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Blog Entry

Are Dolphins best fit for Matt Flynn's skills?

Posted on: February 23, 2012 4:27 pm
Edited on: February 23, 2012 4:28 pm
 
Green Bay might franchise Flynn but only to trade him to a team in desperate need of a QB.  (Getty Images)

By Ryan Wilson

The Packers inked tight end Jermichael Finley to a two-year deal Wednesday night, which means that they can now use the franchise tag on backup quarterback Matt Flynn. The organization isn't interested in paying Flynn $14.4 million to watch Aaron Rodgers in 2012, but instead are hoping to trade him to a quarterback-needy team.

" If (the Packers) franchise Flynn before the March 5 deadline, they would be on the hook for a $14.4 million salary, but their intention would be to do a sign-and-trade," Tom Silverstein of the Milwaukee Journal Sentinel wrote late Wednesday.

"In other words, they would shop Flynn to those interested in him and take the best offer. Flynn would have to agree to renegotiate the one-year deal into a long-term contract before any team would be willing to make a trade. Then, once he was dealt, he would restructure the contract."

The Patriots did something similar with Matt Cassel in 2009 -- franchising him before eventually trading him to the Chiefs for a second-round pick.

So who might be in the market for Flynn's services? The Dolphins seem like the most logical destination; new head coach Joe Philbin was Flynn's offensive coordinator in Green Bay and Miami has no intentions of re-signing Chad Henne. Then there are the Redskins, Seahawks, Cardinals, and the Browns.

We went into painstaking detail about Flynn's future (as well as that of Peyton Manning, the other quarterback who will draw plenty of interest in free agency as soon as he's released).


NFL Films' Greg Cosell, who watches more game film than anyone whose not an NFL coach, wrote Thursday about Flynn's strengths and weaknesses. Many of the concerns scouts had about Flynn coming out of college remain (size and arm strength chief among them), but he still has the chance to be pretty good.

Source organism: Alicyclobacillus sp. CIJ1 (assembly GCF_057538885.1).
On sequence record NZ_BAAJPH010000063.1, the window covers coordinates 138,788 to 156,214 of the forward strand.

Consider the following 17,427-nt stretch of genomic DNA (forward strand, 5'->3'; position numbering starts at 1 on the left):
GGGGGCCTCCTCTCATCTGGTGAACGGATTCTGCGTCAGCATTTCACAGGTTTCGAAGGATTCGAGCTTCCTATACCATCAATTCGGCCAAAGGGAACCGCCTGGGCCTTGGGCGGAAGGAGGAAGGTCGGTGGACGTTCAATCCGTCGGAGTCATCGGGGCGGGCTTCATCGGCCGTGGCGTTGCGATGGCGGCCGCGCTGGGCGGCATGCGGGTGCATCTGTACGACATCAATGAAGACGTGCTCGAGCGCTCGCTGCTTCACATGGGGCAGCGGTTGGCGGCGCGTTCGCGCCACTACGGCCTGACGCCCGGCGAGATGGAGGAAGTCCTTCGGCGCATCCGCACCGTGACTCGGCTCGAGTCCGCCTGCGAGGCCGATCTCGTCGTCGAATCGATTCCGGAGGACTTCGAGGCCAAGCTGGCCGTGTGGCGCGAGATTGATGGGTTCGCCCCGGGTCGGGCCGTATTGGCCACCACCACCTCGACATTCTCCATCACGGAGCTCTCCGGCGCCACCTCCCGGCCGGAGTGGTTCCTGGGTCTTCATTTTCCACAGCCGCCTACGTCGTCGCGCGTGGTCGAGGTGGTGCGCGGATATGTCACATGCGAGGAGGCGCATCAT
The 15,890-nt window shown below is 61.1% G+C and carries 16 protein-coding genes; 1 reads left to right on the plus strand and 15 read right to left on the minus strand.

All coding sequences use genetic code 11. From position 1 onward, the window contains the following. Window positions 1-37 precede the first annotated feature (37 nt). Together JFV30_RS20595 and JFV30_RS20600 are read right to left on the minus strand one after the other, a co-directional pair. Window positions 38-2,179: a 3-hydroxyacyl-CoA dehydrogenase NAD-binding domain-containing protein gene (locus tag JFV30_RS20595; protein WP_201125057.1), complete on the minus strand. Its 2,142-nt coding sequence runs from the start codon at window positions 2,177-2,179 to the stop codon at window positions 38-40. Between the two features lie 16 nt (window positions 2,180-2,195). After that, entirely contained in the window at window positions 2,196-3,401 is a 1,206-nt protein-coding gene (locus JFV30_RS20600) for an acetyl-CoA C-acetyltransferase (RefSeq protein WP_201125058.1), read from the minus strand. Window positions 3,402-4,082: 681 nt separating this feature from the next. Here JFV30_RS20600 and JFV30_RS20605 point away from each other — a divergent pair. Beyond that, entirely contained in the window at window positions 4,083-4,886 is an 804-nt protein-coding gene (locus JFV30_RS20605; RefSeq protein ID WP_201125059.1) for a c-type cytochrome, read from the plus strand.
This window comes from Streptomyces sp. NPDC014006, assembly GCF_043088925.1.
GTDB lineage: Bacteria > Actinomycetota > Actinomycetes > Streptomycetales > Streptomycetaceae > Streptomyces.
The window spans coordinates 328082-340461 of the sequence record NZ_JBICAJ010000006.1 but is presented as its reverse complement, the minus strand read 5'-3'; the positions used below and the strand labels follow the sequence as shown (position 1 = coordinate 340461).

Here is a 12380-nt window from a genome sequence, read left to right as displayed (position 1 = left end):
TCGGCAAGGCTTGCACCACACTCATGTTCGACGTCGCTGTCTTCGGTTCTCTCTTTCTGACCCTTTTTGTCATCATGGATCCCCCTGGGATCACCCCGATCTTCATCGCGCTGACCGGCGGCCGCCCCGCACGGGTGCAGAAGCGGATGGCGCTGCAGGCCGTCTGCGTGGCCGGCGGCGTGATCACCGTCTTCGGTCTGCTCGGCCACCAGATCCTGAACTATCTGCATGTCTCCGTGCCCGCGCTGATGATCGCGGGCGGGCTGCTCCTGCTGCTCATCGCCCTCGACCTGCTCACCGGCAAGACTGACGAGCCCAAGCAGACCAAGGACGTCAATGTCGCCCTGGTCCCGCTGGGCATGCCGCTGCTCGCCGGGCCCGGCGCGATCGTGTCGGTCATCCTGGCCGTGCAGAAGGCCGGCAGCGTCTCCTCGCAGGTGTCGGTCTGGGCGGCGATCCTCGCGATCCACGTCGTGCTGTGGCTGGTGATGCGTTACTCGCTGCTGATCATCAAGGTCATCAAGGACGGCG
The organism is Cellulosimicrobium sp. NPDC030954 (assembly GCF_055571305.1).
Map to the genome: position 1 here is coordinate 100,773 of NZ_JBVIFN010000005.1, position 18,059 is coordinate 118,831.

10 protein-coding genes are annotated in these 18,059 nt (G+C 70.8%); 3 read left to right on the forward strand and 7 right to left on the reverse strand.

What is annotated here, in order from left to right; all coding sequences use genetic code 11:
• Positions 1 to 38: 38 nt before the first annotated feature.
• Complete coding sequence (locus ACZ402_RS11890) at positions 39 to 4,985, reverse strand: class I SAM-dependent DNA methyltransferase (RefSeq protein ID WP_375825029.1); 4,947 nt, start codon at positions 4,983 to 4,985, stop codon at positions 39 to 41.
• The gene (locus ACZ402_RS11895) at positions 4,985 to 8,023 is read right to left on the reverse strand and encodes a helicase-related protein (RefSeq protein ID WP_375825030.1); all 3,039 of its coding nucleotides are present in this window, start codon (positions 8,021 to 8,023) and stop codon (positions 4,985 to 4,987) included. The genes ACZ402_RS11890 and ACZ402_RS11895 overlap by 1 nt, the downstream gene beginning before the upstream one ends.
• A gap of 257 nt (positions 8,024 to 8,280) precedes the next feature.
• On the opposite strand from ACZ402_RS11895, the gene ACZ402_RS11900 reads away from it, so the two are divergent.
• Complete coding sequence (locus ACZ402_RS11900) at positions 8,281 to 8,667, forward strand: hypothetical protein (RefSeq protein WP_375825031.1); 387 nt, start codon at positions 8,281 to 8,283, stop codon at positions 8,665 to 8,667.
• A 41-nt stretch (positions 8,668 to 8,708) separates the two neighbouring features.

"Flynn, at 6-foot-2, does not possess prototypical size. He has above-average arm strength, nothing more," Cosell said. "There are power throws he will struggle to make, like deep digs at 18-22 yards, or deep comebacks. In fact, these are not throws you would ask Flynn to make. The bottom line: Flynn is not a top-level passer.

"His attributes, based on film breakdown of his two NFL starts, derive from his talent as a timing and rhythm passer who’s decisive with his reads and throws, and has shown good accuracy in the short to intermediate areas. …One thing I liked was his pocket movement. He showed the ability to slide and maintain his downfield focus. That’s a far more important trait than running out of the pocket."

So what are Flynn's long-term prospects? "Flynn, I believe, can be a successful NFL starter, but he must be carefully manipulated by the schematics of the passing game, and helped by the play-calling," Cosell said. "He’s not Aaron Rodgers simply because he put up better numbers in a late-season start. Rodgers is an exception, a supremely talented passer with rare traits. Few quarterbacks in NFL history have thrown with Rodgers’ combination of velocity and accuracy."

Cosell concludes that "It would make good sense for Flynn to join his former offensive coordinator in Miami. Philbin understands from personal experience Flynn’s strengths and limitations. If he gets the chance, he will take a page from the Bill Walsh book, and cast Flynn in his rightful role: an efficient passer in a multi-dimensional passing game in which the scheme rules, not the quarterback."

Flynn has drawn comparisons to Kevin Kolb, who was miscast in the Cardinals' scheme last season  (they run a completely different offense than the Eagles' version of the West Coast). The difference: if Flynn lands in Miami, he'll have a much greater chance for success.

Dolphins general manager Jeff Ireland said he hadn't heard about the grassroots South Florida "Manning to Miami" push until someone told him about it at the combine in Indianapolis Thursday morning, but said that "I don't think it has to be a long-term solution (at quarterback) -- I think you can look at a short-term solution."

Hopefully, Ireland meant that in the physical sense (Flynn's 6-2) and not in the "we can get a year or two out of this old-timer assuming he's completely healthy (nudge, nudge, wink, wink, we're getting Peyton!)" sense.

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